Published by T.Fisher Unwin, the novel was a runaway success and enabled Crockett to give up the ministry and pursue a full time career as a writer. It is, however, the only one of his novels not serialised before publication. ‘The Raiders’ is the first part of a loose trilogy. Its sequel ‘The Dark o’ the Moon’ (1902) takes the story on a generation, focussing on Patrick’s son Maxwell and the gypsy Hector Faa. Silver Sand (aka John Faa the ‘King of the Gypsies’) also features in both stories and is central to the final part of the trilogy, which is in the form of a prequel; ‘Silver Sand’(1914) tells the story of Silver Sand and Patrick’s father John Heron as young men.
VOLUME 7 IN THE GALLOWAY COLLECTION. BUY THE BOOK AT UNCO
SITE LINK TO RAIDERS125 HERE
‘The Stickit Minister’ was first published in 1893. ‘The Stickit Minister and some Common men’ to give it its full title, was compiled out of the many stories Crockett wrote during the 1880s for the Glasgow Penny Weekly and The Christian Leader.
Crockett himself explained how it came about: I was writing editorials on theological subjects for religious periodicals, and one day the editor of The Christian Leader wrote to me and asked me to send him an editorial which was wanted at once. I had no time to write one, and I told him so, but at the same time I sent him one of the sketches which I had in my drawer, and asked him if he could use that instead. It was the story called A Day in the Life of the Reverend James Pitbye, which is in ‘The Stickit Minister.’ I didn't think that the editor would use it. However, he wrote me: 'Never send me anything else.' So I continued sending him these sketches, and they met with a great deal of appreciation, and were widely copied into the papers, especially in Canada and Australia. Almost all the tales in ‘The Stickit Minister,’ appeared in this way in The Christian Leader. I used to get as much as a guinea apiece for them. I did not think of republishing them in a collected form till I was strongly urged to do so by Doctor Nichol. So I submitted them to Unwin, and that is how ‘The Stickit Minister’ came to be. It was successful almost from the very first.'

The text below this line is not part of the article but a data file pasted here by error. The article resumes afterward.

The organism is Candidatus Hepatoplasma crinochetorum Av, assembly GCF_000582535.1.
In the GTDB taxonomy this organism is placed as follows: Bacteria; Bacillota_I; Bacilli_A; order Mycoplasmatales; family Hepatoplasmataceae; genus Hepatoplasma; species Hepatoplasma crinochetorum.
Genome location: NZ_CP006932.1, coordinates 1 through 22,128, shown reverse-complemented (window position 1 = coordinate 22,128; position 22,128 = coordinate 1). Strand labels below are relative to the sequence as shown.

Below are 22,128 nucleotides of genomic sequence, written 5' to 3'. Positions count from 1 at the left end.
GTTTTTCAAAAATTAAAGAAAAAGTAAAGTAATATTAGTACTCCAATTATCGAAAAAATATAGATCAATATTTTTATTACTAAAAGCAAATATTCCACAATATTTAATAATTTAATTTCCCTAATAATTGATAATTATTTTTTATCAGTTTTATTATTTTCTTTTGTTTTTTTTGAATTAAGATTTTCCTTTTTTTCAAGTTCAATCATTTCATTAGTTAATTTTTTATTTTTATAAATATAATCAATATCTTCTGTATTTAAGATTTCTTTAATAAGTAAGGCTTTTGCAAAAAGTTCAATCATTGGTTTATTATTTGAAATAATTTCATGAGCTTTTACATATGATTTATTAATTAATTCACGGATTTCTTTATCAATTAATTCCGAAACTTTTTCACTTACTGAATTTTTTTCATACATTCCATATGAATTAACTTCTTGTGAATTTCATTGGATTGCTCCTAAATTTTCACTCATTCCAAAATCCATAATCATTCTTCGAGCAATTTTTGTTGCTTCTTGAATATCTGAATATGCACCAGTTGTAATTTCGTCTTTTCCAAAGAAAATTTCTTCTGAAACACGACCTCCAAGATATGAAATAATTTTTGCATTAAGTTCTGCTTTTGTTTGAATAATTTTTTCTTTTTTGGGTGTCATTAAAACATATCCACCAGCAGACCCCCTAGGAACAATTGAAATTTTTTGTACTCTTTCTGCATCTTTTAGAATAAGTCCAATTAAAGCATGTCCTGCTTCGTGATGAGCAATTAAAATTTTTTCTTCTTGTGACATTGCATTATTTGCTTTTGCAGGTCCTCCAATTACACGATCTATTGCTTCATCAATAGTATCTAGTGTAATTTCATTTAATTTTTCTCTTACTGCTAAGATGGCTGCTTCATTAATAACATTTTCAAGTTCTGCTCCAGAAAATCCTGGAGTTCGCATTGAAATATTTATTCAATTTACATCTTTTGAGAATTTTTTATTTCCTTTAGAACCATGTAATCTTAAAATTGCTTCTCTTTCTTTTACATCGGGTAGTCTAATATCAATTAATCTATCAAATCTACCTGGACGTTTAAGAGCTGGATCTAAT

Of the twenty four stories in ‘The Stickit Minister,’ ministers feature as central characters in the majority. The collection also introduces us to Saunders McQuhirr, a redoubtable character. He is a down to earth Cameronian elder, who is clearly drawn from Crockett’s own grandfather. The title story is told by Saunders McQuhirr and is the story of Robert Fraser who sacrifices his career for his brother. He remains ‘Stickit’ (which means that he was without a parish of his own) in order that his brother may forge a career in medicine. Saunders son Alec tells the same story from a different perspective in the 1900 collection ‘The Stickit Minister’s Wooing.’ We are also taken out of Galloway and get our first introduction to Edinburgh urchin Cleg Kelly, who got a novel of his own in 1896.